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World Water Day and International Day of Forests Observance

World Water Day and International Day of Forests Observance

Media Release

The United Nations General Assembly proclaimed 21 March the International Day of Forests (IDF) in 2012 and 22 March, World Water Day (WWD) in 1993. These global annual observances are being held to raise awareness on the importance of water and all types of forests.

The International Day of Forests (IDF) theme for this year “Forest Restoration: a path to recovery and well-being,” is intended to focus on the valuable benefits of forest restoration to human health, food security, environmental and climatic condition, provision of green jobs, stakeholder engagement, and healing. The theme of World Water Day 2021 is “valuing water”. It speaks to the fact that the value of water is much more than its price. It has tremendous value for health and sanitation, for our households, food, culture, education, economic development and the general integrity of our natural environment. The OECS Commission recognizes the relationship between forests and water resources since forests play an integral role in water quality in many Member States.

Our natural water and forest systems in the Eastern Caribbean, as is true for the entire Caribbean, face similar risk of progressive breakdown of their productive capacity due to excessive demographic and socio-economic factors, as well as unsustainable agricultural practices. For many years, both of these resources have been under extreme threat from a growing population and its increasing demands for natural resources, the worsening impacts of climate change, and competition in land allocation with other sectors. However, they remain key elements of the universal efforts towards poverty reduction, economic growth and environmental sustainability.

Forests in the Eastern Caribbean have been subjected to many classification systems and mapping efforts. While there are differences in their findings, they all agree on the fact that our forests are complex and varied. The most accepted and applied regional systems is the one developed by Beard (1944, 1955), in which he identified six formations (Optimum Rain Forest, Seasonal, Dry Evergreen, Montane, Seasonal Swamp, and Swamp). It is quite common for several of these formations to be found on each of our islands. However, from European colonization to the present, the forest cover has gone through many changes due mainly to demographic and socio-economic factors. Deforestation has occurred at alarming rates for commercial agriculture including sugar cane, bananas, and coffee, and more recently for commercial and urban development, fuelwood and subsistence agriculture.  

Water scarcity in the Eastern Caribbean is growing. Salinization and pollution of water courses and bodies, and degradation of water-related ecosystems are rising. Runoff from eroding soils is filling reservoirs, reducing hydropower and water supply. Groundwater is being pumped intensively and aquifers are becoming increasingly polluted and salinized in some coastal areas. The cost of rehabilitation and restoration of reservoirs and aquifers are terribly prohibitive, as we all know.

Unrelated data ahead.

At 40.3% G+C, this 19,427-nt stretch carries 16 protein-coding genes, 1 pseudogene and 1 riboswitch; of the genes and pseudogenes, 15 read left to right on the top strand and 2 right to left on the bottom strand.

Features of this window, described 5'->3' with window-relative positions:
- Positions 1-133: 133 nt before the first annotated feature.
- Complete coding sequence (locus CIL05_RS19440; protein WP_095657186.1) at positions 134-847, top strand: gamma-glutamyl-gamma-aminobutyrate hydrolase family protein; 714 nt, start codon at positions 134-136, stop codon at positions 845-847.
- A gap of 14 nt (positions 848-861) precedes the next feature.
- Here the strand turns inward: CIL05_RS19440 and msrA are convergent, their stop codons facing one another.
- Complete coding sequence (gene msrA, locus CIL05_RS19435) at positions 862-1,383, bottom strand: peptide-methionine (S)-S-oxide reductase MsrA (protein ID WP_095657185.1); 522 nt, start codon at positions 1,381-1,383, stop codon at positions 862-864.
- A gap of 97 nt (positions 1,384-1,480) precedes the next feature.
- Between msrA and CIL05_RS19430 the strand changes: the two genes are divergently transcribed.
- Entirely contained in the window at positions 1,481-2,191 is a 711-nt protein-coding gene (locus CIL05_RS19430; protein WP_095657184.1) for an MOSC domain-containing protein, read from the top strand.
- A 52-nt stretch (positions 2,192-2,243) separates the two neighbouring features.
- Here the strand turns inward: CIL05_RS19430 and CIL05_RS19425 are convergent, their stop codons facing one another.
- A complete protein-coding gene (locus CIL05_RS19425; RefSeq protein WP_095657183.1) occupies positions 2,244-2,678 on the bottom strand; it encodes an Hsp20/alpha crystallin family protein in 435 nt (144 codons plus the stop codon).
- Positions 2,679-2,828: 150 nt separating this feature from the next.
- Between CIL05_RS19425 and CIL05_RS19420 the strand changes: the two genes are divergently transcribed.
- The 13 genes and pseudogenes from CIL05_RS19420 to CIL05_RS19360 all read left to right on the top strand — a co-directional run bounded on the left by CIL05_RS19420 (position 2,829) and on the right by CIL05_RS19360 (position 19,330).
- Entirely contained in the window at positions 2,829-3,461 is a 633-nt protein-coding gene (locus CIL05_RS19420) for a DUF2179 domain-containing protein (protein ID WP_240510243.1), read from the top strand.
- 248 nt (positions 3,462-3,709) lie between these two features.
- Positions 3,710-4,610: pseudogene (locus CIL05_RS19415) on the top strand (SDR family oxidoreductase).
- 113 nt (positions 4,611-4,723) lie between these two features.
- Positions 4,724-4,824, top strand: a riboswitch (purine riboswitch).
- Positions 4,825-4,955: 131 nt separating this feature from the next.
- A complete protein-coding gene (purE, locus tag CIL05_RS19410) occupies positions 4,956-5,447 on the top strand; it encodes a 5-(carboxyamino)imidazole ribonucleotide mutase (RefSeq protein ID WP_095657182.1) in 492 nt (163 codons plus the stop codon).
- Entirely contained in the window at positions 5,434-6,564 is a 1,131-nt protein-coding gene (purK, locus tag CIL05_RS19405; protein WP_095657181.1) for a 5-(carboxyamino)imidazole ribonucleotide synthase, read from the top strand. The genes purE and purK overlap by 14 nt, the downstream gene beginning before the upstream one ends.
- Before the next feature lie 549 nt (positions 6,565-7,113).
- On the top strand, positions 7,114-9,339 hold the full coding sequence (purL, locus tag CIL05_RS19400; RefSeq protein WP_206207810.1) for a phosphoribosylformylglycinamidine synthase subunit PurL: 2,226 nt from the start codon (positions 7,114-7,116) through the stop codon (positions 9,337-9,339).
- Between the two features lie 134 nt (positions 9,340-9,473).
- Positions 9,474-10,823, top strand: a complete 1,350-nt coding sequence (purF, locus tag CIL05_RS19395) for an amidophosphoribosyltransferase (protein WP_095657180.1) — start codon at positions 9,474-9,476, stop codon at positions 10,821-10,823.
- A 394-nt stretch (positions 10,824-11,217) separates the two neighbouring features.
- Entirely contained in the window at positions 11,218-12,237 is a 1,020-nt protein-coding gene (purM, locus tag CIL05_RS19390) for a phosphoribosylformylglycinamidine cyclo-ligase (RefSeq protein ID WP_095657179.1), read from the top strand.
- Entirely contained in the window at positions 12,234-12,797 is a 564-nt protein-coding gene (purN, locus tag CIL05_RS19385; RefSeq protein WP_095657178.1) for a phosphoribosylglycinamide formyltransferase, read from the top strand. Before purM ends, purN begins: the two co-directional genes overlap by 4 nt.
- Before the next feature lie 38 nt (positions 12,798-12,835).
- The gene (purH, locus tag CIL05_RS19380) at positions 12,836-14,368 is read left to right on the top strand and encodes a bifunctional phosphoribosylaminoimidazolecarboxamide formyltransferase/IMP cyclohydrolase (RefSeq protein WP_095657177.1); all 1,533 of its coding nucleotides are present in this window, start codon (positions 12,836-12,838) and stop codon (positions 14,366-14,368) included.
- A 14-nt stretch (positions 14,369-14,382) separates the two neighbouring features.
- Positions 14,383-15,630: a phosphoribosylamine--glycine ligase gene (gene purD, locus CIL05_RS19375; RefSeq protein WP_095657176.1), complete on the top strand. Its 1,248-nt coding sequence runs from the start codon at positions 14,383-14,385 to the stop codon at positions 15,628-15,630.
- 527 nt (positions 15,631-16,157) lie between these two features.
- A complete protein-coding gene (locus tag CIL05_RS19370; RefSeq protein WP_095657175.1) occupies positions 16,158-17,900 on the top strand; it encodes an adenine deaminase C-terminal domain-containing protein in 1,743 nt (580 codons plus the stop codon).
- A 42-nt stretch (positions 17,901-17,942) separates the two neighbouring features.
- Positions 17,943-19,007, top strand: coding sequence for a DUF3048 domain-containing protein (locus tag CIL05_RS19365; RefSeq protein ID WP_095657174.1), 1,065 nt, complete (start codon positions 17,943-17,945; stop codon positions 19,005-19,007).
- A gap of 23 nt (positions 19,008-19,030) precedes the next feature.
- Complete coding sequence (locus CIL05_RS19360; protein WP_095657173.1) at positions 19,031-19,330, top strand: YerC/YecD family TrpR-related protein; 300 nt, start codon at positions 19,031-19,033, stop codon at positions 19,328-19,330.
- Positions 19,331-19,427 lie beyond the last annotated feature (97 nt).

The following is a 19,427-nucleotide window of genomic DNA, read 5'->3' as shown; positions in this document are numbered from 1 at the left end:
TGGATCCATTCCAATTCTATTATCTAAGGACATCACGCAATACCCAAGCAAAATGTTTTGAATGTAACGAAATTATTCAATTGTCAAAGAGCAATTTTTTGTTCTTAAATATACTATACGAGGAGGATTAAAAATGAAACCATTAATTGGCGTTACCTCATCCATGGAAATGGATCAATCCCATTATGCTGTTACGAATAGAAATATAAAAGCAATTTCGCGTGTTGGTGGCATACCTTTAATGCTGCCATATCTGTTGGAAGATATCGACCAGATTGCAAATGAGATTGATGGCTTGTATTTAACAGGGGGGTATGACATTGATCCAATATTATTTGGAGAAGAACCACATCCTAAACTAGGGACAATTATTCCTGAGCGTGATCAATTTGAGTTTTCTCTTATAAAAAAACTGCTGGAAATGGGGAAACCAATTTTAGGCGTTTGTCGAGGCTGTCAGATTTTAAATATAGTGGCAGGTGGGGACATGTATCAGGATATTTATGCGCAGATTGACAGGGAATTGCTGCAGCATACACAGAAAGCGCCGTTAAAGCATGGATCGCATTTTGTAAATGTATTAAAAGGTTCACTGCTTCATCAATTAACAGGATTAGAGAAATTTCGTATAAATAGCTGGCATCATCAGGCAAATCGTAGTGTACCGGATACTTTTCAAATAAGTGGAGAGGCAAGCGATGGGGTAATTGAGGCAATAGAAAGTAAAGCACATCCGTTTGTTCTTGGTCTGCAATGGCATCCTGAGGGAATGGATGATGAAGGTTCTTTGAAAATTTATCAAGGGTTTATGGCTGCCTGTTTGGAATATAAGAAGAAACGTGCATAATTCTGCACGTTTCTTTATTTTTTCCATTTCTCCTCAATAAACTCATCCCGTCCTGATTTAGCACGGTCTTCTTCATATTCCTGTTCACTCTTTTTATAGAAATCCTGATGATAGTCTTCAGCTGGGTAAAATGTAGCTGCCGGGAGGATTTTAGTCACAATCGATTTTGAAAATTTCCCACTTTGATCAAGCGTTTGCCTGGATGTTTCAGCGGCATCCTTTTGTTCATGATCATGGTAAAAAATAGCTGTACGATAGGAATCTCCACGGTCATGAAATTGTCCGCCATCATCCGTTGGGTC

Perhaps this is the right time to take a second look at our approaches in managing natural resources, including the institutions responsible for managing these key resources. We need more adaptable and collaborative strategies, and to consciously make the necessary changes and commitment, characteristic of good land stewards and guardians. Nature based solutions such as forest restoration can improve the quality of the water in our rivers and reservoirs in OECS Member States. We need to begin “valuing water” and “restore all types of forest as a path to our recovery and well-being.”

The OECS Environmental Sustainability Division through its Biodiversity and Ecosystems Management programmes, continues to work to improve water security in the Eastern Caribbean.

Climate Change
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Joan Norville Organisation of Eastern Caribbean States
Cornelius Isaac Organisation of Eastern Caribbean States
Joan Norville Organisation of Eastern Caribbean States
Cornelius Isaac Organisation of Eastern Caribbean States
About The Organisation of Eastern Caribbean States

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The Organisation of Eastern Caribbean States (OECS) is an International Organisation dedicated to economic harmonisation and integration, protection of human and legal rights, and the encouragement of good governance among independent and non-independent countries in the Eastern Caribbean. The OECS came into being on June 18th 1981, when seven Eastern Caribbean countries signed a treaty agreeing to cooperate with each other while promoting unity and solidarity among its Members. The Treaty became known as the Treaty of Basseterre, so named in honour of the capital city of St. Kitts and Nevis where it was signed. The OECS today, currently has eleven members, spread across the Eastern Caribbean comprising Antigua and Barbuda, Commonwealth of Dominica, Grenada, Montserrat, St. Kitts and Nevis, Saint Lucia, St Vincent and The Grenadines, British Virgin Islands, Anguilla, Martinique and Guadeloupe. 

The Organisation of Eastern Caribbean States
Morne Fortune
Saint Lucia